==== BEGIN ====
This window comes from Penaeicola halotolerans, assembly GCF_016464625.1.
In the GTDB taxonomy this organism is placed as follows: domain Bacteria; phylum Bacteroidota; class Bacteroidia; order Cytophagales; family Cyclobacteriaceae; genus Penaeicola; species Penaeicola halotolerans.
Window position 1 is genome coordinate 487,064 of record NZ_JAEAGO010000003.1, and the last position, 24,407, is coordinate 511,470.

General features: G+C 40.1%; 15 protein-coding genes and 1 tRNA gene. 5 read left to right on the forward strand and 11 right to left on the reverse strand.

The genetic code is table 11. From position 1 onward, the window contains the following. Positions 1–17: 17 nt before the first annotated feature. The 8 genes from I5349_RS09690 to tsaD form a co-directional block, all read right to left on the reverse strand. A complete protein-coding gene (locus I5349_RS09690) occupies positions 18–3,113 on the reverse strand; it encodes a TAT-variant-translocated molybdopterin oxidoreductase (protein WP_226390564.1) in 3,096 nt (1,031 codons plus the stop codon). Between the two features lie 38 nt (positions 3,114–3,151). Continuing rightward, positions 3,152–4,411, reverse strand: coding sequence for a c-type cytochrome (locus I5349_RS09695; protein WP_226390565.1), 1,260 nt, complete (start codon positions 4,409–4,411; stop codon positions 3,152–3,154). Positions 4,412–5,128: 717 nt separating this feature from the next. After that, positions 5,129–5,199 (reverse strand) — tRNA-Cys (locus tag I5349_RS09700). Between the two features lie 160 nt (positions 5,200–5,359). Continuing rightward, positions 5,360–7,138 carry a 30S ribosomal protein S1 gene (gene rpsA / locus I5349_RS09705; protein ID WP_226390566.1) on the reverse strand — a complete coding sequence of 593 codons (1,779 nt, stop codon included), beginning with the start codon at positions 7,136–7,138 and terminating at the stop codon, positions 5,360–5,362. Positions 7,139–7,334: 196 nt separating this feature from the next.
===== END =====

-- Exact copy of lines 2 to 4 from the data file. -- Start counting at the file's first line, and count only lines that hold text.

In the GTDB taxonomy this organism is placed as follows: domain Bacteria; phylum Bacteroidota; class Bacteroidia; order Cytophagales; family Cyclobacteriaceae; genus Penaeicola; species Penaeicola halotolerans.
Window position 1 is genome coordinate 487,064 of record NZ_JAEAGO010000003.1, and the last position, 24,407, is coordinate 511,470.

General features: G+C 40.1%; 15 protein-coding genes and 1 tRNA gene. 5 read left to right on the forward strand and 11 right to left on the reverse strand.